In the modern age, our heads are increasingly being crammed with a seemingly endless stream of information at every moment of our daily life.

This project is the product of our accumulated frustration having to input lengthy and confusing credit card details, gift card codes and passwords or communicate serial numbers to technical support. We thought that surely there was a way to preserve security while improving simplicity and ease of use when handling such data.

The most secure passwords are those that combine different characters in a non-trivial order. However, this is unfeasible to remember as humans, we aren’t supposed to remember sequences of unrelated symbols well - they aren’t just as meaningful as words. It’s not just passwords though, student ids, phone numbers, credit card numbers, authentication codes, product codes, all use unintelligible sequences of random numbers and characters that are a pain to remember and use with no error, yet still contain vital information about ourselves

Reducing this information overload without sacrificing our privacy will declutter our heads and enable all individuals who participate in modern life to focus on what really matters.

What it does

Mnemeric is a cipher that translates between binary data and natural language. Users can supply complex sequences of ASCII characters on our website and encode them into simple, memorable words. They are able to customise the settings to cater for various code types (numeric, alphanumeric, UPC, ISBN…) Inversely, English phrases can also be decoded back into ASCII code.

How we built it

Step One: Sourcing Word Dictionary

We calculated the frequencies of all the words in the OANC (Open American National Corpus), applied some length filtering and character filtering (lowercase, remove hyphen etc.), then after filtering profanity using a profanity list from Carnegie Mellon University, we took the top 8196 most frequent words. This allows us to encode 13 bits into a single dictionary word. 2^13 = 8196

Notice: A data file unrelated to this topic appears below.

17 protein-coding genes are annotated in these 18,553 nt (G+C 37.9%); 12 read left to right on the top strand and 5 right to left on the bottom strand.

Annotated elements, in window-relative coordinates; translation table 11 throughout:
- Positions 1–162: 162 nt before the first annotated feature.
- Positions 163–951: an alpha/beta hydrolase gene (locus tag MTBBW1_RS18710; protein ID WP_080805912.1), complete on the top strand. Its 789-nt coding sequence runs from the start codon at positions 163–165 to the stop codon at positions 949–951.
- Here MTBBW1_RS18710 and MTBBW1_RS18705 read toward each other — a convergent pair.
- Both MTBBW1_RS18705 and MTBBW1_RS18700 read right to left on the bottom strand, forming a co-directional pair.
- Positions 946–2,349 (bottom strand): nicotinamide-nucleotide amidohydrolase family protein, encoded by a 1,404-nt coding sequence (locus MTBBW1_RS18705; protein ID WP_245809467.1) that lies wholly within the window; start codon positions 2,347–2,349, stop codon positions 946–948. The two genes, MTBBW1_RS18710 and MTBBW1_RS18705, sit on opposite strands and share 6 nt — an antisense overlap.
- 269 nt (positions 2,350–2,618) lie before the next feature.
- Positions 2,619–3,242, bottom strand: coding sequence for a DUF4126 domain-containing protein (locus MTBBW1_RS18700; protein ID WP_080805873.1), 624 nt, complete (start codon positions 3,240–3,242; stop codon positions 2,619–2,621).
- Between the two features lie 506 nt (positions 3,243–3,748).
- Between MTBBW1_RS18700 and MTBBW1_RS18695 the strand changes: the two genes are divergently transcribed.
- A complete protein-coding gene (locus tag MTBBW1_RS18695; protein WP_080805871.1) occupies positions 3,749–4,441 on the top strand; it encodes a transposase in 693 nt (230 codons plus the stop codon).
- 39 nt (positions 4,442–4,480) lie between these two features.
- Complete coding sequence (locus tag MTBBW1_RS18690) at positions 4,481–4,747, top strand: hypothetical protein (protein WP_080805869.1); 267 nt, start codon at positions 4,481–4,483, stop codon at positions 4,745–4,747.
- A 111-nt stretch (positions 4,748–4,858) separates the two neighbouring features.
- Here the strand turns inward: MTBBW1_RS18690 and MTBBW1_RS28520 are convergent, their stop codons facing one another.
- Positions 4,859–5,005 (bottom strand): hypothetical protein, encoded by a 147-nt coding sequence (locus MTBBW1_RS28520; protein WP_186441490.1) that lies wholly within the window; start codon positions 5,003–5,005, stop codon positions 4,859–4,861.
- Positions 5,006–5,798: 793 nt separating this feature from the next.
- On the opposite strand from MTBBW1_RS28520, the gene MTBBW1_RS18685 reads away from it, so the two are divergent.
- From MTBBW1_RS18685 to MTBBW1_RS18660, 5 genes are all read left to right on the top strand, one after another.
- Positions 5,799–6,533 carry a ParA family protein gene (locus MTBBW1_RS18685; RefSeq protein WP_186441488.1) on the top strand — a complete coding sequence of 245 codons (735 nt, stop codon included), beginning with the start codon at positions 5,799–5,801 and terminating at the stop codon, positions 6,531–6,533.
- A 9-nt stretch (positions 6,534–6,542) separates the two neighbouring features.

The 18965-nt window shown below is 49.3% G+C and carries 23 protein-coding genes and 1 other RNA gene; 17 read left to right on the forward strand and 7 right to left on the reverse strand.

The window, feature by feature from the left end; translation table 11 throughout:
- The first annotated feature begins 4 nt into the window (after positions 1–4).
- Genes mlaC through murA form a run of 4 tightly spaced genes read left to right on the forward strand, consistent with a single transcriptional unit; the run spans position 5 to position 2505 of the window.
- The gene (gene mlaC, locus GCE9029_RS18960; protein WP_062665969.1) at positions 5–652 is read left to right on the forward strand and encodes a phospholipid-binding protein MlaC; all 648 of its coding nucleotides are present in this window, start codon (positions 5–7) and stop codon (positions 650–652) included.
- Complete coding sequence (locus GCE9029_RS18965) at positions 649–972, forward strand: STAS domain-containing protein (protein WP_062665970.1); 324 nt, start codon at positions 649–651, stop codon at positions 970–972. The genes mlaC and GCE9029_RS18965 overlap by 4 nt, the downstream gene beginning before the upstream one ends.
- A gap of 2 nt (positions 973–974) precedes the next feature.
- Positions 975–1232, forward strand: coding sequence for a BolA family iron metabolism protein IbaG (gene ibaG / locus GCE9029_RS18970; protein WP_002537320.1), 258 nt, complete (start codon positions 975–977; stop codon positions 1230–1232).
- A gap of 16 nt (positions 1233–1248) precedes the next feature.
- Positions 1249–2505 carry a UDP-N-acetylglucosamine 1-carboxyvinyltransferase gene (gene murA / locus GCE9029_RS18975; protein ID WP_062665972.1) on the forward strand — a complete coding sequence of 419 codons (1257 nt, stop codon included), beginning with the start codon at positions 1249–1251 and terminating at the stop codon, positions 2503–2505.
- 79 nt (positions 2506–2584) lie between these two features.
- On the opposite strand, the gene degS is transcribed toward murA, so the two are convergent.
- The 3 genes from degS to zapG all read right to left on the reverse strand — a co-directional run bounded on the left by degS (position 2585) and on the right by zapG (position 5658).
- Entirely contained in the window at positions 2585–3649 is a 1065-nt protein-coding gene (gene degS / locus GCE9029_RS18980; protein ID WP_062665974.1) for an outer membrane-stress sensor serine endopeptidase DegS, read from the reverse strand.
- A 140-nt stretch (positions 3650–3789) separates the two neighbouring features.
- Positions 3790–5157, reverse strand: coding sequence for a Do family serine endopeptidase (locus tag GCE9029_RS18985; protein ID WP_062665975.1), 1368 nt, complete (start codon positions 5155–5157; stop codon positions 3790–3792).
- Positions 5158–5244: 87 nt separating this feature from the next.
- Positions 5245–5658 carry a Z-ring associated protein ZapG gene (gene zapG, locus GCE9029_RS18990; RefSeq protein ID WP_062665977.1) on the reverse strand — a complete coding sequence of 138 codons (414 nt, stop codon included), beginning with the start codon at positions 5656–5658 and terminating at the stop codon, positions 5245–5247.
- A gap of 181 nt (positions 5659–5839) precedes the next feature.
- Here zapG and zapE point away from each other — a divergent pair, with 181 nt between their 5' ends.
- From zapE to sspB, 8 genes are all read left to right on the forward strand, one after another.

Step Two: Encoding Scheme and Control Word

Since encoding directly between ASCII and dictionary words will only provide a word to character ratio of 13/8, which is quite poor, and the fact that many types of data in the real world have a limited alphabet of characters, we decided to implement an encoding scheme to optimise the encoding of different types of data. Our scheme uses a **13 bit control word **at the start of the code phrase to store data about the encoding scheme (5 bits), a message length offset (4 bits) which is necessary for accurate decoding, room for a small checksum (2 bits) for validation, and a encoding number (2 bits) which allows the user to select between four possible encodings. The encoding number serves to allow users to avoid rare code phrases which contain several duplicate words, or specific words.

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Encoding Scheme End of Message Offset Checksum Hash

Please note that the checksum and hash components are not implemented in the demo. The Encoding Scheme is a set of five boolean values that determine whether a common set of characters is present in the encoded data, this makes the encoding of data that has a limited character set (such as numeric only) much more efficient.

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Encoding Scheme huffman encoding
Separators Special Capital Lowercase Numeric

Note that the Separators character set is a subset of the Special character set, so these values are mutually exclusive. If both of these values are set to true, we consider the following three bits to represent an extended encoding type.

Step Three: Building the Website